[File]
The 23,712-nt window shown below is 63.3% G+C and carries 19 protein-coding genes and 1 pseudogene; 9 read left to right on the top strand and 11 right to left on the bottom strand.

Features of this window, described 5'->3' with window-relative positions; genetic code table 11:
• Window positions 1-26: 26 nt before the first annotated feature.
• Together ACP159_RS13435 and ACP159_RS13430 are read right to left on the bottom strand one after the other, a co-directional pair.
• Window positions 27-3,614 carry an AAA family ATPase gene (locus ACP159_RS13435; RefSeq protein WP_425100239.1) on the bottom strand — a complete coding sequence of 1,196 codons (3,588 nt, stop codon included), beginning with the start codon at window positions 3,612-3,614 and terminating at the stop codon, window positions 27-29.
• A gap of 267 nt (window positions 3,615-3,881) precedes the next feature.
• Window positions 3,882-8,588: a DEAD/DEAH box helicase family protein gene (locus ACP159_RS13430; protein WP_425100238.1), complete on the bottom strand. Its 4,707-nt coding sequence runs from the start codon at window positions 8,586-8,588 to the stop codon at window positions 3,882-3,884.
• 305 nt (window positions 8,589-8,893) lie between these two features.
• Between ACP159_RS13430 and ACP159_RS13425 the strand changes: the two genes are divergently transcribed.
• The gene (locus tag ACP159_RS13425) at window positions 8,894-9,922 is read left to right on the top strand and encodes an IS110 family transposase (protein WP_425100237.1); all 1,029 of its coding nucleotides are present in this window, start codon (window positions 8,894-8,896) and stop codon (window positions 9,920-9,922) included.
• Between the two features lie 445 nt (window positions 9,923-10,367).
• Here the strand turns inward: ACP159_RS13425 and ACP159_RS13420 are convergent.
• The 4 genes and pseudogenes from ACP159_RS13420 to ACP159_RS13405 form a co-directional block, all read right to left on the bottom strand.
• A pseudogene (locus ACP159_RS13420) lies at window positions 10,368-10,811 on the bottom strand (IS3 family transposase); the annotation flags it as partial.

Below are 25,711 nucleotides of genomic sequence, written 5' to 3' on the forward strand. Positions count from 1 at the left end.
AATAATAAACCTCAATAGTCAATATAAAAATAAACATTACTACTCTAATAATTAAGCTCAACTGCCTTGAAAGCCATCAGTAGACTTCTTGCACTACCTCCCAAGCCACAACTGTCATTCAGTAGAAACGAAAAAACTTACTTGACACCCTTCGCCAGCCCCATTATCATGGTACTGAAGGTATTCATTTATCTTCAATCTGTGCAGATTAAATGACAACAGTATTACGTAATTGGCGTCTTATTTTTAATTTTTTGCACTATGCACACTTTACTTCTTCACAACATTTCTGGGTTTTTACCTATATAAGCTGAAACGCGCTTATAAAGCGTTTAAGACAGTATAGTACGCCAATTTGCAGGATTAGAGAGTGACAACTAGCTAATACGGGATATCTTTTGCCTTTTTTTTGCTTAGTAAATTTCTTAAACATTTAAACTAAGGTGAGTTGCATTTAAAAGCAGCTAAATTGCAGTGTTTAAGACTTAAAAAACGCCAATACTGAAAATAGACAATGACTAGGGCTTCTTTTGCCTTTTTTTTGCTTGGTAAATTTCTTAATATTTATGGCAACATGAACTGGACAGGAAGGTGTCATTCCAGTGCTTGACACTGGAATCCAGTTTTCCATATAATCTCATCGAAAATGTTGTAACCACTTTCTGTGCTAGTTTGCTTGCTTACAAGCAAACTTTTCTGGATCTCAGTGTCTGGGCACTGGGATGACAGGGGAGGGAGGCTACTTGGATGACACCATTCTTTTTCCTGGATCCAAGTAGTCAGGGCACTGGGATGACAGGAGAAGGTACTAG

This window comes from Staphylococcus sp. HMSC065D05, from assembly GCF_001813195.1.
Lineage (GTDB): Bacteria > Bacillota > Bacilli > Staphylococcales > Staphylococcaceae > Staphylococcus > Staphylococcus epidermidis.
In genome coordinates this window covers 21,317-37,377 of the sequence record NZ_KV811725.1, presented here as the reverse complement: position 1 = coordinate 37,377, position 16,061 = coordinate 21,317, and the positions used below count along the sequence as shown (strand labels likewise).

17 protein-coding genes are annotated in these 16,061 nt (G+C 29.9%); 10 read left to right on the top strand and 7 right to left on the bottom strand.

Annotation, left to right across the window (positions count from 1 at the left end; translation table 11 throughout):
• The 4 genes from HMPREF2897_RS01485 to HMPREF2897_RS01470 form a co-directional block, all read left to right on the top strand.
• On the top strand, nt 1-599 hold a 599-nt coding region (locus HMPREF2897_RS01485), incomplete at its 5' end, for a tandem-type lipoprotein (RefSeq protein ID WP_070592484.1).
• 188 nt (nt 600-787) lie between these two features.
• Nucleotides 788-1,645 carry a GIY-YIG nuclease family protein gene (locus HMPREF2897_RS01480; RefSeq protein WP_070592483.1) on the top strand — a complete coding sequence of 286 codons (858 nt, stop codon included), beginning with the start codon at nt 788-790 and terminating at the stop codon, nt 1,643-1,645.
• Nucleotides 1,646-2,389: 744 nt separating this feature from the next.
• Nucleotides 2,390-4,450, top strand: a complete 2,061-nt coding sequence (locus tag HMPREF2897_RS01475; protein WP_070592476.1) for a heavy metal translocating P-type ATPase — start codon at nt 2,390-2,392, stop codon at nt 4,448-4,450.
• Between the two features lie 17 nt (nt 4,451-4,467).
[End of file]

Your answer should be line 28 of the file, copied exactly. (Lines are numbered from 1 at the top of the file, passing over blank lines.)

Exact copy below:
• Between the two features lie 17 nt (nt 4,451-4,467).